Also called a FICO score, your credit score is a powerful and important number. It can not only determine the rate you get on a car loan or mortgage, but also whether you qualify in the first place for such loans. Knowing your number, which can range from 300 to 850, allows you to assess your personal financial situation and, if necessary, take steps to make it better. What is a credit score? It was created by the Fair Isaac Corp. as a way to assess individuals’ personal credit risk and to help lenders decide if it’s wise to loan someone money. The higher the score, the better you look as a credit risk.

What do the numbers mean?

  • 800 to 850: exceptional
  • 740 to 799: very good
  • 670 to 739: good (this is the median of the credit score range)
  • 580 to 669: below average
  • 579 or less: poor

How is your FICO score calculated? You need to understand this so you can take steps to improve your score. Here are there are five pieces that go into the equation.

1. Payment history: 35 percent
Do you pay your debts on time? This is the most important factor in computing a FICO score.

2. Amount of debt: 30 percent
This is the amount of money you owe in relation to the amount of credit available. That is, someone who has a credit card limit of $5,000 and has reached that level in charges would have a lower credit score than someone who owes $20,000 but has a credit limit of $50,000.

3. Length of credit history: 15 percent
Generally speaking, the longer your credit history, the higher your score.

4. New credit: 10 percent
Be wary of opening several new credit accounts in a short period of time. This could indicate you are a greater risk for lenders and lower your score, something that is particularly true if you have a short credit history.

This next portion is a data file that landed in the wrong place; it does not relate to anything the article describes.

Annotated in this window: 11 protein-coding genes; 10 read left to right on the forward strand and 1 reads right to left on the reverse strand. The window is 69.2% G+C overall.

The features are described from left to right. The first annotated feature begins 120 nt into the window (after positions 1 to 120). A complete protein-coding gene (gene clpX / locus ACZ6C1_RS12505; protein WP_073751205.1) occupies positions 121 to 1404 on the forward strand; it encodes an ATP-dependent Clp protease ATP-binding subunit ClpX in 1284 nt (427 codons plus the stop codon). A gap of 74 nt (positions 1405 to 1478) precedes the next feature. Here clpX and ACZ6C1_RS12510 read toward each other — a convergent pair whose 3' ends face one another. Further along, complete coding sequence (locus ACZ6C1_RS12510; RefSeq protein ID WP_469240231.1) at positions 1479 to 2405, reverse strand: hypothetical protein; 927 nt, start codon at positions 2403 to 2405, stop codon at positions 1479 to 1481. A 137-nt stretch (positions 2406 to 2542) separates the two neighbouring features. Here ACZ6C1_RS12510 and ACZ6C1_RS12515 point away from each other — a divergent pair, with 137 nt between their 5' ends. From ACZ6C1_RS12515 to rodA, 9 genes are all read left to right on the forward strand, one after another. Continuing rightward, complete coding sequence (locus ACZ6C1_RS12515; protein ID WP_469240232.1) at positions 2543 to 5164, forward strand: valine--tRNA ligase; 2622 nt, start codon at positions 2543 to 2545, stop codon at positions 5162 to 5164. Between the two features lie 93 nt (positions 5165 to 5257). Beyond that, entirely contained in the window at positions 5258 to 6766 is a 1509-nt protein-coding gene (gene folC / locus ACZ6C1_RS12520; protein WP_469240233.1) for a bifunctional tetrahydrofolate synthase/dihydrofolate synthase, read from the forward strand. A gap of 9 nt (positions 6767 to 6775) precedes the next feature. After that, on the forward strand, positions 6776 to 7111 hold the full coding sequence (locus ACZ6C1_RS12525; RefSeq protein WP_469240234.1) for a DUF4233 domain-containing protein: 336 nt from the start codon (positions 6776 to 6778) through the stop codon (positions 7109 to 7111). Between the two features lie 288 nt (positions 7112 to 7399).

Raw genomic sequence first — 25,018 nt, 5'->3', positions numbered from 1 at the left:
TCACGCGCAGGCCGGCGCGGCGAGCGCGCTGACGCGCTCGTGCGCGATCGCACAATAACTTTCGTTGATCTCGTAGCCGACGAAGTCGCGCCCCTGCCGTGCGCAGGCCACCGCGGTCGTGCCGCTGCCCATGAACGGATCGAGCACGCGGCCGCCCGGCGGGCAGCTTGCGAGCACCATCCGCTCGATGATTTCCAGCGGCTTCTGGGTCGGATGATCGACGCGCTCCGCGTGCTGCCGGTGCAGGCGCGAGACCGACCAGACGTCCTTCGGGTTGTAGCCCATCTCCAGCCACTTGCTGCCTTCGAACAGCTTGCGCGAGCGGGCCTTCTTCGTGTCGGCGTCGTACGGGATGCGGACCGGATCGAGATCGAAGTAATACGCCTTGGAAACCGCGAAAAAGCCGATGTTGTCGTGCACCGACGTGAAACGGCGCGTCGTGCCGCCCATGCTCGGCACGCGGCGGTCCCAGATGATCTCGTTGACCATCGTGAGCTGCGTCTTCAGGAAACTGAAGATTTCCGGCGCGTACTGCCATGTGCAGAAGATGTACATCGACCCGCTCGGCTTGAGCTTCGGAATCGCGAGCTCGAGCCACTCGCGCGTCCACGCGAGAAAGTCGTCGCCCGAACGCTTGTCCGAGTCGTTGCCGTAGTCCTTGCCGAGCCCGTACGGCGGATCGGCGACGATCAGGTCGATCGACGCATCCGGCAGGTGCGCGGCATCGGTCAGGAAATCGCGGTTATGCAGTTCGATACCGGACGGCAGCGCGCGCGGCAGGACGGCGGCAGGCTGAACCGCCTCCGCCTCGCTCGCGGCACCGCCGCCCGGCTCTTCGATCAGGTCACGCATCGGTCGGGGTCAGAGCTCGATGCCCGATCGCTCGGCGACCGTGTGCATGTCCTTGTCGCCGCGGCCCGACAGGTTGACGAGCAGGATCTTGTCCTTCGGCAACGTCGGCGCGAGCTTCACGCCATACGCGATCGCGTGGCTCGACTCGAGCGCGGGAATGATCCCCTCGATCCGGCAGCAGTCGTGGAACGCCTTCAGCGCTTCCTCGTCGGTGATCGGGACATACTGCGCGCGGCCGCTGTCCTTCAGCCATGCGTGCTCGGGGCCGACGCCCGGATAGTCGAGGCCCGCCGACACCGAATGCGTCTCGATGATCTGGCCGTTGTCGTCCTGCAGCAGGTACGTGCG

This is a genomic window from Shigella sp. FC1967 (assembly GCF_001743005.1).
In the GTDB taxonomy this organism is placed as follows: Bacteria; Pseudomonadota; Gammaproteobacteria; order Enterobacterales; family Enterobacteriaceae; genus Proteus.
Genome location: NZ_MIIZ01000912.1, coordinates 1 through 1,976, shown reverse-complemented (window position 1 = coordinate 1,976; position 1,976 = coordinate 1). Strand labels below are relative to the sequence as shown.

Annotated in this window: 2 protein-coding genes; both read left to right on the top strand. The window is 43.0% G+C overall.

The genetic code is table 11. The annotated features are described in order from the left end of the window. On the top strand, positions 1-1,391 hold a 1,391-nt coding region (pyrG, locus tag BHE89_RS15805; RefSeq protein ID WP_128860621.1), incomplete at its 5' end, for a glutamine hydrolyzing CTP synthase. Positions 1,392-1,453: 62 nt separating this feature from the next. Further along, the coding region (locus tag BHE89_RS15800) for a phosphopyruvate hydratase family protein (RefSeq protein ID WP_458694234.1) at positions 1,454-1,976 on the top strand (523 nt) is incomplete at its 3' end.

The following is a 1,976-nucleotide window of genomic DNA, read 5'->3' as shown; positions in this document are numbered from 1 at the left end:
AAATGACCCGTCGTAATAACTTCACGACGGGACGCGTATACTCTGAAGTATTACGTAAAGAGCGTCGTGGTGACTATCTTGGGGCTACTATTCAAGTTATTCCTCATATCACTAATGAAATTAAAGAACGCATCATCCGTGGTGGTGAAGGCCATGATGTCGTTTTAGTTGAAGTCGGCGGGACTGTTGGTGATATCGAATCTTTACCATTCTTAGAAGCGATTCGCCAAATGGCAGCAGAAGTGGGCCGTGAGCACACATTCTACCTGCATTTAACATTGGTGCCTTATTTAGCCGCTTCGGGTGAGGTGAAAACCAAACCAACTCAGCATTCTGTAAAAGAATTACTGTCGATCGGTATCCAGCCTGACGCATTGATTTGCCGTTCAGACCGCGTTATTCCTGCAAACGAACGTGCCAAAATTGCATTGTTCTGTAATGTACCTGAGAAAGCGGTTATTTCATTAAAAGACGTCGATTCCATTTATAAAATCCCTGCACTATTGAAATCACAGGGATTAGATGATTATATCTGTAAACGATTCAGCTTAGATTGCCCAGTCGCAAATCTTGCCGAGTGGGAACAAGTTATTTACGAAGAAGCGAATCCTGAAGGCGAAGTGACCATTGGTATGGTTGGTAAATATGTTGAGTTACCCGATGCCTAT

5. Credit mix: 10 percent
It’s not only credit cards that go into your credit score computation. Other types of credit are included, such as retail accounts, finance company accounts and mortgages.

You probably know that it’s important to review your credit report once each year. This will help prevent errors that could lead to a lower credit score (and higher rates on loans), and can even protect you against identity theft. While some sites offer this service for free, Sunmark goes one step further!  Sunmark not only offers you a free credit report, but also the opportunity to review your report with one of our knowledgeable staff.  Our trusted consultants can explain each item on your credit report, which can be overwhelming to navigate on your own. In addition, because the representative you meet with has experience reviewing credit reports, they can help identify which loans or credit cards on your report might be able to be consolidated into a lower-rate loan – which can save you money and help you pay down your monthly bills more quickly. Stop in any branch or call us at 866-SUNMARK for a free review of credit with our team.